Through the years I have also come to recognize that sustaining a relationship over a long period of time, through all of those ups and downs of life, requires the kind of love we just heard about in our scripture reading from Paul’s First Letter to the Corinthians. Now although this passage is often heard at weddings, and most of us associate it with marriage ceremonies, I think it is important to know that Paul was not writing these words to starry eyed young lovers on the day of their marriage. He was actually writing these words to a church community whose members were not getting along very well.

Paul had gone to Corinth to share the gospel message and to establish a Christian community there. Corinth was a diverse place, and the church Paul established reflected that diversity. After about 18 months Paul moved on to establish another church in another community, as was his pattern. But it wasn’t long before he started to get word about problems back in Corinth. He was hearing reports of factions that had developed within the community; people were disagreeing about everything from morality and the practice of the Christian life, to worship and theology. And there were those among them who were claiming that their particular spiritual gifts set them above others in the community. So Paul wrote this letter to his friends in Corinth, hoping to address some of the issues they were struggling with. And at the core of that letter was this passage about love, for Paul believed that love was what would see the Corinthians through all the many difficulties they were experiencing. Next time you find yourself in a meeting or in a conversation here at church where divergent views and opinions or preferences are being expressed, try to remember these words about love, because that’s exactly the circumstance they were written to address.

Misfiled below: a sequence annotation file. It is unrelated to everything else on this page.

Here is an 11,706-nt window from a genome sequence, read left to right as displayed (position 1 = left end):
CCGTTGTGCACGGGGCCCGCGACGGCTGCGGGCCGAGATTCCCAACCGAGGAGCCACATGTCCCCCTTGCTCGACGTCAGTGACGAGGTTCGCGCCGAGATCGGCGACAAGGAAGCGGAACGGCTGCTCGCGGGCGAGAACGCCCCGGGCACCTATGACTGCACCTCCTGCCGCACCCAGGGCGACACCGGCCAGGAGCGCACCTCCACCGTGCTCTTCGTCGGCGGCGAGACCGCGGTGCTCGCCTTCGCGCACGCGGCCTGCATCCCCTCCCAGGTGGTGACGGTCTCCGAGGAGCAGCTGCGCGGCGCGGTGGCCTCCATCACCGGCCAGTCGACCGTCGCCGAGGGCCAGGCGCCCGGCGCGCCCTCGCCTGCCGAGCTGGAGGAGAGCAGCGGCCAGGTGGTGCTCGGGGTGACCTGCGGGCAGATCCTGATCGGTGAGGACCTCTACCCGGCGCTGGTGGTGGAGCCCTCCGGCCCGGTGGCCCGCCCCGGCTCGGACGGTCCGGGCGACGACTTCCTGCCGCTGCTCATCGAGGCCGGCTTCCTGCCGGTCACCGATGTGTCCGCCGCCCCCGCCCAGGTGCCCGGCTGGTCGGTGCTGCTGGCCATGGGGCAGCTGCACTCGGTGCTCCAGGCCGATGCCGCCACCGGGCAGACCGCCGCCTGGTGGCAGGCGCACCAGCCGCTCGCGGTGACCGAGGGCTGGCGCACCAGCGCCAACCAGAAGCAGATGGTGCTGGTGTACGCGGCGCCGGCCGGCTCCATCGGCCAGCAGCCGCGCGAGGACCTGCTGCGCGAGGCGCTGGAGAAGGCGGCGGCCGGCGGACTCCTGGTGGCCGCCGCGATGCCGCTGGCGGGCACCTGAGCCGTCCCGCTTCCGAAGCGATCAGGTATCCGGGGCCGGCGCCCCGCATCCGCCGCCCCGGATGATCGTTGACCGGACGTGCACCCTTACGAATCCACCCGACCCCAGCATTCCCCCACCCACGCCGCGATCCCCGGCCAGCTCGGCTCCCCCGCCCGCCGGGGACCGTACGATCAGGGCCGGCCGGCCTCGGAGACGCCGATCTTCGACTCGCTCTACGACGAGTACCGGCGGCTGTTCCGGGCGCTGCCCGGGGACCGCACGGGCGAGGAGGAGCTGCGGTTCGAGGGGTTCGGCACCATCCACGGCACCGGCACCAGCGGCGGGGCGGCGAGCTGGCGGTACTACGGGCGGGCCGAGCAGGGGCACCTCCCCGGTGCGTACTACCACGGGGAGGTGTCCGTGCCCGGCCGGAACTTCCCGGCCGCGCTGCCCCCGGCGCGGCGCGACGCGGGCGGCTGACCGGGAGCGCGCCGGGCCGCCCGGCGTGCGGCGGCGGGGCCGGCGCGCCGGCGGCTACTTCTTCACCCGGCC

Those of us who are members of the church have taken vows that reflect the covenantal relationship we are meant to have with one another. And as part of those vows we have promised, as members of the body of Christ, to be Christ’s representatives in the world. We have promised to be loyal to Christ through the United Methodist Church and to do all in our power to strengthen its ministries. And we have promised, as members of this particular congregation, to support the ministries of the church by our prayers, our presence, our gifts, our service, and our witness. We have made those promises and we have renewed those promises, again and again, whenever we have celebrated a baptism or a confirmation or the receiving of new members to our church family. Like couples who have taken marriage vows, we have taken vows of church membership.

Have you ever thought about it that way? And as you think about it, how do you think we are doing with those covenant vows? Are we being faithful to those promises in our own participation in the life and ministry of the church? Are we doing all we can to represent Christ in the world, and to strengthen the church’s ministries? And what happens when we are hurt by someone in the church? What happens when we are bothered by something the pastor said in a sermon? What happens when we disagree with a decision made at council or a position of the denomination on issues that are important to us? How do we continue to be faithful to those covenant vows? And have we ever consciously tried to apply Paul’s words about love to our life together as a congregation?